You could make an argument that Philly’s current roster is as good as the Sixers were going to get, however they worked the margins. The fit with Embiid and Simmons is awkward regardless, and they are still 24-14 — a game out of a home playoff seed and 3.5 back from second place with 44 to play. Embiid is a matchup nightmare for the East elite, and their defense is capable of stopping anyone.

Still, you wonder.

The Sixers might not have Tobias Harris if they kept their core, but they would have Robert Covington and a boatload of assets. (Mitchell Leff/Getty Images)

The rotation had Brand stayed put: Embiid, Simmons, Covington, Saric, Shamet and Fultz.

There is no Harris-level third option, but there are shooters surrounding Embiid and Simmons, with Fultz as a playmaker off the bench. (Need we remind you Fultz scored 25 points for the Orlando Magic on Tuesday?) This is the same starting five that reached the 2018 conference semifinals, only more experienced, with Shamet replacing J.J. Redick as a slightly less effective shooter but better defender.

The Sixers still could have retained Korkmaz, still could have made the move for Thybulle in the draft and still could have signed Scott, Ennis or whichever other free agents they signed using salary-cap exceptions and minimum contracts. Although, they might need more than Franklin the Dog to do that.

More importantly, the Sixers would have had max cap space to chase big-name free agents, when more than half the league was available. Heck, they could have used it to sign Tobias Harris. Or Jimmy Butler. Or Al Horford. Or Malcolm Brogdon. Or Bojan Bogdanovic and Marcus Morris. Or whomever.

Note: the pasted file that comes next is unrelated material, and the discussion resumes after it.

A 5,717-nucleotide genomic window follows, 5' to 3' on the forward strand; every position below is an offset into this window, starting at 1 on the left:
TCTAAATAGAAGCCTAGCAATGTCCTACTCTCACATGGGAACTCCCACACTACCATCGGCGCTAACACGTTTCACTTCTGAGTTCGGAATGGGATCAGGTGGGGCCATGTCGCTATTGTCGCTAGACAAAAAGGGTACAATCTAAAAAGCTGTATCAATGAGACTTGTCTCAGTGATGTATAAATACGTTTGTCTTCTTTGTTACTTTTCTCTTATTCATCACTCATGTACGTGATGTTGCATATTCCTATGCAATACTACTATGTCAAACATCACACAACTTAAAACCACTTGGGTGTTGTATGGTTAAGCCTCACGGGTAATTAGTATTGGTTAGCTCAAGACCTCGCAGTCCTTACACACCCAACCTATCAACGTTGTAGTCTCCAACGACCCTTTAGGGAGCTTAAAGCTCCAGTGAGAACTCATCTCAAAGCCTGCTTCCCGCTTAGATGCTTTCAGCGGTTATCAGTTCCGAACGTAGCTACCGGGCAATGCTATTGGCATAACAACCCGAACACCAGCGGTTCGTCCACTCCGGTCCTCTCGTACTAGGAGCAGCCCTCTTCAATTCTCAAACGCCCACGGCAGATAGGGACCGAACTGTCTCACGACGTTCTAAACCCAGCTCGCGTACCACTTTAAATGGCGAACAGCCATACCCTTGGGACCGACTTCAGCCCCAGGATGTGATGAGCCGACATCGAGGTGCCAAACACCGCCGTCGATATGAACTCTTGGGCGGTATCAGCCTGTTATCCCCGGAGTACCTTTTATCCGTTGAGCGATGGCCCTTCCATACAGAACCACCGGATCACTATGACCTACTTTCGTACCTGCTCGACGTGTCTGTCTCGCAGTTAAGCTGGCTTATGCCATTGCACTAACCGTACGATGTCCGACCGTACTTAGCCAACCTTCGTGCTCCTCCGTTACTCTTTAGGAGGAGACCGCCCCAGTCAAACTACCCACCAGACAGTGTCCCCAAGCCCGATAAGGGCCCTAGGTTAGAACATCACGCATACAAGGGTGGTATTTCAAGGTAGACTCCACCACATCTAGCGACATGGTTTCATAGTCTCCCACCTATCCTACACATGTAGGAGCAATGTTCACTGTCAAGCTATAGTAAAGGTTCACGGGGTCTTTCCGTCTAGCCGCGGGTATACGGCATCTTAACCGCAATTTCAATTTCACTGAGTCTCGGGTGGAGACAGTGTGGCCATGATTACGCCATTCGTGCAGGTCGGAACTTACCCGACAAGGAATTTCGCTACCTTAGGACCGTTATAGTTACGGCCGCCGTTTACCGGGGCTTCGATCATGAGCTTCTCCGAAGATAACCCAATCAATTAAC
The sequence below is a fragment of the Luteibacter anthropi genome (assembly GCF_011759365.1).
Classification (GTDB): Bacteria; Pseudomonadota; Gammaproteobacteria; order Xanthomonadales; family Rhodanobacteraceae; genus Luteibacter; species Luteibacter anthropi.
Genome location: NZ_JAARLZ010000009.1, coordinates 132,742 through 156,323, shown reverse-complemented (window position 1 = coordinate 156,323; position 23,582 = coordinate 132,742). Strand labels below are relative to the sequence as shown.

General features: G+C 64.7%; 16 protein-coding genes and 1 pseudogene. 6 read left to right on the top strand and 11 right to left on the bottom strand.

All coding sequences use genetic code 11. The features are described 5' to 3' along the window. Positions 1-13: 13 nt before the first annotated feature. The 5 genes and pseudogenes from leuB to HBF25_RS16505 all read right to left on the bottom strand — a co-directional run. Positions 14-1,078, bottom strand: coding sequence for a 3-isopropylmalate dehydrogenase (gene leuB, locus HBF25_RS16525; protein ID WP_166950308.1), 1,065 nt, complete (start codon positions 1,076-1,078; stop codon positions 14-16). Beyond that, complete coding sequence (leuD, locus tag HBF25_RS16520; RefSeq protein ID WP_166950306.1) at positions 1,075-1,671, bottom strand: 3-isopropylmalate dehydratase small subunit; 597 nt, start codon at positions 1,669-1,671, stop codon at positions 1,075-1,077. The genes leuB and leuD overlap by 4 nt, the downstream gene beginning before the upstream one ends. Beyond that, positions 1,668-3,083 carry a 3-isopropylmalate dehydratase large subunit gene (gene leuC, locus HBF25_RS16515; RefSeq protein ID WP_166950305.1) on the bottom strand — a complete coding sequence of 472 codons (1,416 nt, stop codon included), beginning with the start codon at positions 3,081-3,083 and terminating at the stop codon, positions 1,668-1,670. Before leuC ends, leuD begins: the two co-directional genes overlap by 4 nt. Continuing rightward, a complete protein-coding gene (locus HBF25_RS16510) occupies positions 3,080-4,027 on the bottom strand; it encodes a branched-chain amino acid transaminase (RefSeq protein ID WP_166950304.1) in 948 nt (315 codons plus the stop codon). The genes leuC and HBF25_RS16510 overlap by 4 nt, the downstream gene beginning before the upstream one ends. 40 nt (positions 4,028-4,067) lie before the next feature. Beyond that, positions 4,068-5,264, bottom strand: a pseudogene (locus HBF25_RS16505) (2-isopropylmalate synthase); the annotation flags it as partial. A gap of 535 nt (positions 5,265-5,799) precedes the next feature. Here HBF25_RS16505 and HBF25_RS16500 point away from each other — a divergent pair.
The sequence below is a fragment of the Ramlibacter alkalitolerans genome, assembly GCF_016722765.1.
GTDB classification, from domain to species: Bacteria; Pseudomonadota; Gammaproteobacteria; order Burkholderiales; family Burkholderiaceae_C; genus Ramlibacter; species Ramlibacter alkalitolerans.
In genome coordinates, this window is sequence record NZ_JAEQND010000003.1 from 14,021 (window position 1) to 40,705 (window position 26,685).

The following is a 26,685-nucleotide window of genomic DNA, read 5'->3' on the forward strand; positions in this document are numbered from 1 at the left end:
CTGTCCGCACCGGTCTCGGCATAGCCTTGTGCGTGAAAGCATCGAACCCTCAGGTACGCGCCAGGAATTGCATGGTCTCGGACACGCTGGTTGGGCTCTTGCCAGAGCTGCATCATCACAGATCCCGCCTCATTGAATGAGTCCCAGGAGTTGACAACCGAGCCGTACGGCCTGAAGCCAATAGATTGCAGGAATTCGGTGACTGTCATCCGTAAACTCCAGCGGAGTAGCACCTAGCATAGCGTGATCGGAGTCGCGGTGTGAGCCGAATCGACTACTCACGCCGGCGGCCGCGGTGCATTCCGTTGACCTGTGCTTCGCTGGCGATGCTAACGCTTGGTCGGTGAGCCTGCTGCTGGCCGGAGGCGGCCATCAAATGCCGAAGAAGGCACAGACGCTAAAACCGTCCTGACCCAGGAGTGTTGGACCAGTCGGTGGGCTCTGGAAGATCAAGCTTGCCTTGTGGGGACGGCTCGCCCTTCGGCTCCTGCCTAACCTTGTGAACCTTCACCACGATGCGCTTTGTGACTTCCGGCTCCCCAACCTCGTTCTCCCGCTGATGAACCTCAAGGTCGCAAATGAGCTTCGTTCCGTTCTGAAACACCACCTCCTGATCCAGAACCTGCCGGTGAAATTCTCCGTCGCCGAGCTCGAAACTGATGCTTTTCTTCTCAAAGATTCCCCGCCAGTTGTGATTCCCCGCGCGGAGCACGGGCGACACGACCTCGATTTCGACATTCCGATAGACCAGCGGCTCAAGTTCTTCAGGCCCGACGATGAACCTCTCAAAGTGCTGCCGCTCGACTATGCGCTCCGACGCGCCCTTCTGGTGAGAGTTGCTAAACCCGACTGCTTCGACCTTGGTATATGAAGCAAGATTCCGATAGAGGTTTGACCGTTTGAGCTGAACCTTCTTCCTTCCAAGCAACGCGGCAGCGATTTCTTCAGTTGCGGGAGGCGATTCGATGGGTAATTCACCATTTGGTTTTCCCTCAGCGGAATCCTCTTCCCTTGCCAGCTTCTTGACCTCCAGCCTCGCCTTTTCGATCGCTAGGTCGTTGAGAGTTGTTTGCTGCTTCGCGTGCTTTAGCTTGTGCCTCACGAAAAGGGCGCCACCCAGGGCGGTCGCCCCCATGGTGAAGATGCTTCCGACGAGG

Franklin would have options. He would have assets, too. The Sixers would have all their own first-round picks, Miami’s unprotected 2021 pick and a pair of mid-range salaries (Covington and Fultz) to make the math work in any potential trade. As it stands, Richardson is currently the only Sixer making between $4.8 million and $27.5 million, save for Simmons, whose salary will spike to $29 million next season.

Per The Ringer’s Kevin O’Connor, the list of potential quick fixes for Philly’s current chemistry woes includes Davis Bertans — a superior version of Saric and one of the more coveted mid-tier options — only the Sixers lack assets to attain him. They are also reportedly interested in reacquiring Covington, without a workable trade to get him. Maybe they never should have dealt him in the first place.

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Ben Rohrbach is a staff writer for Yahoo Sports. Have a tip? Email him at rohrbach_ben@yahoo.com or follow him on Twitter! Follow @brohrbach